- Lack of breastfeeding – experts say that lack of breastfeeding, especially in the developing world, leads to malnutrition in infants and children. In some parts of the world mothers still believe that bottle feeding is better for the child.
Another reason for lack of breastfeeding, mainly in the developing world, is that mothers abandon it because they do not know how to get their baby to latch on properly, or suffer pain and discomfort.
Malnutrition is caused mainly by not consuming what the National Health Service (NHS), UK, calls “the right balance of nutrients from major food groups”. These include:
- Fruit and vegetables
- Dairy – vegans are able to find abundant nutrients from non-animal sources (see: The Vegan Diet)
The average human should drink at least 1.2 liters of fluid per day.
- Ulcerative colitis – a fairly common chronic (long-term) disease that causes inflammation of the colon (the large intestine). It is a form of inflammatory bowel disease. When inflammation is only in the rectum the disease is called ulcerative proctitis. The inflammation may extend into the upper parts of the colon. Universal colitis orpancolitis is when the whole colon is involved.
Patients with ulcerative colitis commonly lose weight because their body is unable to absorb nutrients properly. Consuming plenty of fluids, and eating regularly (five or six small meals daily), as well as taking food supplements may help to prevent ulcerative colitis.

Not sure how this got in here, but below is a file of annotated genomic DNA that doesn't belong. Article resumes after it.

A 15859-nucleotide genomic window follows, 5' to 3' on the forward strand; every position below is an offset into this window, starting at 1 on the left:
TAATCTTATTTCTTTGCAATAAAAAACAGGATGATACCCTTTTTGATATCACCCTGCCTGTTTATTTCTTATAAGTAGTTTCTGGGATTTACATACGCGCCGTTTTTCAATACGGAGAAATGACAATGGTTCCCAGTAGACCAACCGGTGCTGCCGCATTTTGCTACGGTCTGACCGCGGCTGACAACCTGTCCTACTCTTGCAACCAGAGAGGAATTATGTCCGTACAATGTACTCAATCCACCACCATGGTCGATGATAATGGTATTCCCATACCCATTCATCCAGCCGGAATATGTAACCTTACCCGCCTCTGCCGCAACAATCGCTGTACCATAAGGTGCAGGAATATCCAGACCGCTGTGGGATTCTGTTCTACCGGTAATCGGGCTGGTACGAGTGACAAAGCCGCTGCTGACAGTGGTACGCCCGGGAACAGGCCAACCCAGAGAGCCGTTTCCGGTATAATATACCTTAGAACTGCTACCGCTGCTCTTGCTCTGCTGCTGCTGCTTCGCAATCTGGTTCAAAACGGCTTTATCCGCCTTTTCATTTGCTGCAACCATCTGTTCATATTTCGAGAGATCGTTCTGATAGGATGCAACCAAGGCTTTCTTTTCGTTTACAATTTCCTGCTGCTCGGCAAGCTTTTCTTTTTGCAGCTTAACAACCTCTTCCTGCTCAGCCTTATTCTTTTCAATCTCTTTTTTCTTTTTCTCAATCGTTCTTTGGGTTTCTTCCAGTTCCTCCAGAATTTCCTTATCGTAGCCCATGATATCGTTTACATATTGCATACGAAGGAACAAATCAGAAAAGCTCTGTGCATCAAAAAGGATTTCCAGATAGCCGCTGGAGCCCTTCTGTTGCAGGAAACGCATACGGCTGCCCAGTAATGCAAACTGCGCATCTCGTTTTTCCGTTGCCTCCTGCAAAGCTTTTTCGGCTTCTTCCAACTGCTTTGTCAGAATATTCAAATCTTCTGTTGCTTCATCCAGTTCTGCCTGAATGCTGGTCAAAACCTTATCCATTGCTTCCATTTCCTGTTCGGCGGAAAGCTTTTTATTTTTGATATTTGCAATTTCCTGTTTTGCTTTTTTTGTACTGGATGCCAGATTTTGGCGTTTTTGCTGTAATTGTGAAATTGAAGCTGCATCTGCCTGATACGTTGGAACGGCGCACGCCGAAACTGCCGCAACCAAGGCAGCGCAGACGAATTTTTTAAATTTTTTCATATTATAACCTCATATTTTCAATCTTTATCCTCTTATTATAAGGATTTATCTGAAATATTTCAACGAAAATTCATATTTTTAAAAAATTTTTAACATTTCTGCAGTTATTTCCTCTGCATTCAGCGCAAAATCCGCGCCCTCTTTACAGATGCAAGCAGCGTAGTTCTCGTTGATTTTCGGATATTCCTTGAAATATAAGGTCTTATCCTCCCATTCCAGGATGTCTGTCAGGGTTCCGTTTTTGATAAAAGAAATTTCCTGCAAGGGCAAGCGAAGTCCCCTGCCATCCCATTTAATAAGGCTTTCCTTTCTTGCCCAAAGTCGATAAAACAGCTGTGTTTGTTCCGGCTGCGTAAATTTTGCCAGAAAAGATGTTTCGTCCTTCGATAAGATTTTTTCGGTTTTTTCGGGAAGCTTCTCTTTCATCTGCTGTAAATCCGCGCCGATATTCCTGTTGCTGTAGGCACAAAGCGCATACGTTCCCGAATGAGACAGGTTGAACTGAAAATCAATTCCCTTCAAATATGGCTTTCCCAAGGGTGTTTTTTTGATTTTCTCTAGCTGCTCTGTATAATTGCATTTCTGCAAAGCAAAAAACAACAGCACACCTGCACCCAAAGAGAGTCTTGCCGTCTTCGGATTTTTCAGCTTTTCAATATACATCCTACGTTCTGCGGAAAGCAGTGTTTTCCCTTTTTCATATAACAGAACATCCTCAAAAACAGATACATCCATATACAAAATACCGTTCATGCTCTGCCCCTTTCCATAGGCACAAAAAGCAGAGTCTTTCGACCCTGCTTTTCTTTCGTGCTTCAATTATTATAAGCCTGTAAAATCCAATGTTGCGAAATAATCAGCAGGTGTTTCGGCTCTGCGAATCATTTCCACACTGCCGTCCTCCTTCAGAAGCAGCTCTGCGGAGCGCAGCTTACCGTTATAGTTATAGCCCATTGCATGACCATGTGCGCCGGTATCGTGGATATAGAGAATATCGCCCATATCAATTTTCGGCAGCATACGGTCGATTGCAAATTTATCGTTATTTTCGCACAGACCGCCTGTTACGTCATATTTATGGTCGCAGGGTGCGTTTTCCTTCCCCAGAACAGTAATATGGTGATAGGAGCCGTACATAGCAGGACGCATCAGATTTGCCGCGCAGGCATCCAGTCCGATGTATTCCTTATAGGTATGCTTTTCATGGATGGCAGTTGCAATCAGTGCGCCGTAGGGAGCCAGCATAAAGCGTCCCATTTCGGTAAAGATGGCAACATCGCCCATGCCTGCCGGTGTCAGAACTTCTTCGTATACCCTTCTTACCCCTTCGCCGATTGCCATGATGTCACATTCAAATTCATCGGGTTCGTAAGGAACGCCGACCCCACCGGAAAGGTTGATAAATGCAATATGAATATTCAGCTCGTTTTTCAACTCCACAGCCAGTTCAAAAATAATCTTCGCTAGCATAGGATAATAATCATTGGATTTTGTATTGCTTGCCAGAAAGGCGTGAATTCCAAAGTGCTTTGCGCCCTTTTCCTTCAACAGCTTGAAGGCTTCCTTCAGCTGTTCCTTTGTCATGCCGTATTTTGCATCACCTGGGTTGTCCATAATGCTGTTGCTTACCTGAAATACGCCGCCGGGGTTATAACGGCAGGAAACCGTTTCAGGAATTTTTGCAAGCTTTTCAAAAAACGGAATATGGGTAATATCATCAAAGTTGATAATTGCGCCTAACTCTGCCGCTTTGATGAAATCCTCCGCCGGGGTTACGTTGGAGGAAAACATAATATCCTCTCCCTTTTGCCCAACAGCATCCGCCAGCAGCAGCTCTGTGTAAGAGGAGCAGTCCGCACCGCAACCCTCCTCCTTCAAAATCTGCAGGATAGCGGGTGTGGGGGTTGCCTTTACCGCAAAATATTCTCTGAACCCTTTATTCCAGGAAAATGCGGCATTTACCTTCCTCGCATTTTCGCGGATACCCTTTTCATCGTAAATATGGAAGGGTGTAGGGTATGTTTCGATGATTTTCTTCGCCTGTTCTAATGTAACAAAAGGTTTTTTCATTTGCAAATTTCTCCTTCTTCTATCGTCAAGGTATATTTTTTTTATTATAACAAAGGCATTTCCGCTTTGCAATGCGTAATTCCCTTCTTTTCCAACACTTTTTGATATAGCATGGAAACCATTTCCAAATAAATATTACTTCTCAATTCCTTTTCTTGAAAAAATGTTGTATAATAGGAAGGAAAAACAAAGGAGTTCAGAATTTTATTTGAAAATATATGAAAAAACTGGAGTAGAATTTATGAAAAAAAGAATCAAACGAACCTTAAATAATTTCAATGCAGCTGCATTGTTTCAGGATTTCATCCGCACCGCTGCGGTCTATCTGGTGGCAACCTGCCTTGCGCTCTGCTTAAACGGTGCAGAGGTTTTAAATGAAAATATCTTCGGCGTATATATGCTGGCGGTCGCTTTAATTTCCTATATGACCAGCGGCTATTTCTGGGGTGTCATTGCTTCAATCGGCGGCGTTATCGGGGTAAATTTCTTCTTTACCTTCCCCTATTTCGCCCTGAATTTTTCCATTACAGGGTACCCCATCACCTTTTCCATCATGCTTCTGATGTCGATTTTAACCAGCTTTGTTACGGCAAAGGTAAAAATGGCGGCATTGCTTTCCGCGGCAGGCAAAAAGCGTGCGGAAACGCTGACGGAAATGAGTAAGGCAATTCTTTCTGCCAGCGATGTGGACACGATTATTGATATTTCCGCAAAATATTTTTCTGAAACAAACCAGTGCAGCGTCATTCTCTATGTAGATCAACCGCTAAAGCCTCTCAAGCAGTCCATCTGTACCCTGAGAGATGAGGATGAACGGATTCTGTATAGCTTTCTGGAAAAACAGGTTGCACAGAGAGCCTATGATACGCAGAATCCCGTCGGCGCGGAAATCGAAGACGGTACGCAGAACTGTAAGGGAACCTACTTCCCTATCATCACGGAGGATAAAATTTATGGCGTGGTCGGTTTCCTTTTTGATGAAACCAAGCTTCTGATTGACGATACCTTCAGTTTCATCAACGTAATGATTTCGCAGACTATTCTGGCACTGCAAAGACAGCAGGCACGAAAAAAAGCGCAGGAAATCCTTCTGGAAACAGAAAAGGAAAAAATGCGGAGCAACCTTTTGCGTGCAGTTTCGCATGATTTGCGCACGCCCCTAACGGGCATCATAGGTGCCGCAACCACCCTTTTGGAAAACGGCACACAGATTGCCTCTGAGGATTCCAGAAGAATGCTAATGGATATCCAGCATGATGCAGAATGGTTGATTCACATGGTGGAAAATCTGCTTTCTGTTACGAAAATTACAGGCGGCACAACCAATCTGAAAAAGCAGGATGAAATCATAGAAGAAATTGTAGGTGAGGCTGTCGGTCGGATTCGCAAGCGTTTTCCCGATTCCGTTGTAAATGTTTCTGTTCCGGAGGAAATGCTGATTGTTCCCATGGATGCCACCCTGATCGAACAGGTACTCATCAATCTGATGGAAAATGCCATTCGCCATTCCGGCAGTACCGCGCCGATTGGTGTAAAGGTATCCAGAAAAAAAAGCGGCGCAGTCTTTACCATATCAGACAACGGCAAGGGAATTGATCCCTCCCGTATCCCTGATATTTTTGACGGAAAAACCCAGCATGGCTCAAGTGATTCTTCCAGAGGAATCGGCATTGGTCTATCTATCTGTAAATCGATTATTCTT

- Crohn’s disease – an ongoing condition that causes inflammation of the digestive tract, or the GI (gastrointestinal) tract (the gut). Crohn’s disease may also be called ileitis or enteritis. Crohn’s disease can affect any part of the gut, from the mouth all the way down to the anus. In the majority of cases the lower part of the small intestine – the ileum – is affected. Patients with Crohn’s disease can feel pain; the condition makes the intestines empty frequently, resulting in diarrhea. Although preventing Crohn’s disease is unlikely, following treatment carefully helps prevent malnutrition considerably.
- Celiac disease (UK: Coeliac disease) – also known as gluten intolerance. If you suffer from Celiac disease you have a genetic disorder that makes you intolerant to gluten. It is caused by a reaction to gliadin (a gluten protein found in wheat). It can affect all types of people. However, it seems to be more prevalent among people of Northern European descent. Patients who follow a well-balanced, healthy, gluten-free diet are less likely to suffer from malnutrition.
- Alcohol abuse – people who are addicted to alcohol and abuse alcohol may sometimes suffer from malnutrition. The only effective way to address this is to treat the alcoholism. There are several ways of treating alcoholism. The first step for the alcoholic it to acknowledge that there is an alcohol dependency problem. The next step is to get help.